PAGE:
Magazine article The Christian Century

Supporting Parents

Magazine article The Christian Century

Supporting Parents

Article excerpt

WHEN MY SON David was born in 1967, fathers were not allowed in the delivery room. So I posted myself outside the delivery-room door and prayed. My wife, Dot, had had German measles (rubella) in the early months of her pregnancy. She was a pediatrics nurse, so she and I were aware of the damage that German measles could cause to the developing fetus. When the pediatrician came out, he told me that David had heart problems and solid cataracts in both eyes. Later we learned he had brain damage.

That was six years before Roe v. Wade legalized abortion and, in turn, triggered the modern pro-life movement. For our part, Dot and I all along had a sense of the value of the child that she was carrying. And we had hope that we could cope.

We got amazing help from so many people! The doctor and nurses who did the surgery when David's heart failed at the age of one month. A church member who located a coworker at the American Printing House for the Blind to teach us how to raise a blind son. The outstanding teachers at Perkins School for the Blind (where Helen Keller's teacher was trained) who gave David (and us) special schooling for three years while I was at Harvard. The teachers of United Cerebral Palsy School of the Bluegrass who provided two more years of special schooling while Dot and I were teaching at Berea College. David's teachers in elementary school who gave up their break times each day to give him special instruction. The many teachers at Kentucky School for the Blind. The members of Crescent Hill Baptist who gave a handicapped boy a lot of hugs.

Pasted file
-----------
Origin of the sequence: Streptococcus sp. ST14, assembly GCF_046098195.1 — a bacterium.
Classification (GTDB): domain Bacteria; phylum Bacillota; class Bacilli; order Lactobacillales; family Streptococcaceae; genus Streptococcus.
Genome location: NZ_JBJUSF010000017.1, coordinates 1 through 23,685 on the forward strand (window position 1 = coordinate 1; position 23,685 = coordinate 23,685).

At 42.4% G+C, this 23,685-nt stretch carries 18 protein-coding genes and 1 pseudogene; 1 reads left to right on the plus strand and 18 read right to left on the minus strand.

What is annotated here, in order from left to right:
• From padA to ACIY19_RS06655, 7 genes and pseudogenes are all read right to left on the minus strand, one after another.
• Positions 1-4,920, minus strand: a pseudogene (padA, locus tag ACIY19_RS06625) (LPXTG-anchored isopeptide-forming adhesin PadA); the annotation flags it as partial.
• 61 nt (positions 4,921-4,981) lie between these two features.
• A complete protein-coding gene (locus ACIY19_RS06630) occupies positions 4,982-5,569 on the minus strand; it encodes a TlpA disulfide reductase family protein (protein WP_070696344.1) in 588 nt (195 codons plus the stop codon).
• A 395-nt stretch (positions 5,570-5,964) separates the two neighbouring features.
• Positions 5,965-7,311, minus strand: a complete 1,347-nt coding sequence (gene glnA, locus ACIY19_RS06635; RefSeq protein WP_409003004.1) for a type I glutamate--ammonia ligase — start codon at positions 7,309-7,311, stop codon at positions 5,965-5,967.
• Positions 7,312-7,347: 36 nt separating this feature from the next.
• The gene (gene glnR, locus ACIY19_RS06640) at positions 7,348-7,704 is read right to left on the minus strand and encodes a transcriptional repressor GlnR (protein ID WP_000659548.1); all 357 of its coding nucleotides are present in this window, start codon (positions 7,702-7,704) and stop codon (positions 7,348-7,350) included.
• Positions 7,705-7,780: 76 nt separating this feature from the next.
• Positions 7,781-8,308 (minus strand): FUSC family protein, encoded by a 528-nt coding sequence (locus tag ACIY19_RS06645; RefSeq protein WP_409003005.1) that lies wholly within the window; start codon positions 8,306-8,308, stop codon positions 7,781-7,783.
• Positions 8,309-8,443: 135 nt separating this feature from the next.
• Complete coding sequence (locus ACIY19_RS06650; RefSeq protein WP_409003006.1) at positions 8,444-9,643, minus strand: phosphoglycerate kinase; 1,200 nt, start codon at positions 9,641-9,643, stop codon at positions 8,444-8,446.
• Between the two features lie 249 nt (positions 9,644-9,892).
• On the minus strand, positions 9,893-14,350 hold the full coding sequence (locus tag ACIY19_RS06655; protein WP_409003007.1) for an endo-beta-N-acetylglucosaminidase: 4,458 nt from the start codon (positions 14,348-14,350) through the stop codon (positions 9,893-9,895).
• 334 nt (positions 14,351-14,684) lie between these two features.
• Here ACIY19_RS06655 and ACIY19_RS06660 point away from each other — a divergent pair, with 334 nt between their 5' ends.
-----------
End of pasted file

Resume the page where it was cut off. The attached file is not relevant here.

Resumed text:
David now has a B.A. and M.A. in German and a certificate from the University of Mainz. He translates theological articles and books from German to English for graduate students and professors (he is visually handicapped, but he can read, and he's gifted in language).

Dot went to work as a nurse in a high school for pregnant teenagers. The school offered child care, medical care, training in nutrition and child care, and the help of social workers--all so that the girls' pregnancies would not stand in the way of staying in school and developing careers.

My pro-life commitments are deep. But so is my awareness that parents need help in raising children.

Indeed, abortion rates are influenced by economic and social conditions. Two-thirds of women who abort say they cannot afford a child.

During the 1990s, as unemployment steadily decreased and average real income rose, the annual number of abortions in the U.S. actually decreased by 300,O00--from 1,610,000 to 1,310,000 per year. But in 2002, the first full year of the Bush presidency, abortions increased in the 16 states for which I could find data by a total of 5,855. If the data from the rest of the nation fit that pattern, abortions increased nationwide in 2002 by about 24,000 a year, reversing the dramatic decreases of the 1990s.

Surely that increase reflects economic and social conditions. During the past three years, unemployment rates increased half again, average real incomes decreased, and for seven years the minimum wage has not been raised to match inflation.

Over 80 percent of women who abort are unmarried. Increased unemployment means fewer marriages, since men who are jobless usually do not marry; in the 16 states whose data I surveyed, there were 16,392 fewer marriages than the year before.

Women who become pregnant worry about having health care for themselves and their children. There are 5.2 million more people today who have no health insurance than there were in 2000--and women of childbearing age are overrepresented in that group.

Poor and low-income women account for the majority of abortions. Their economic status is a major contributor to the abortion rate. Black and Latina women tend to be poorer and are more often unemployed, and their abortion rates are two to three times higher than those for white women. …

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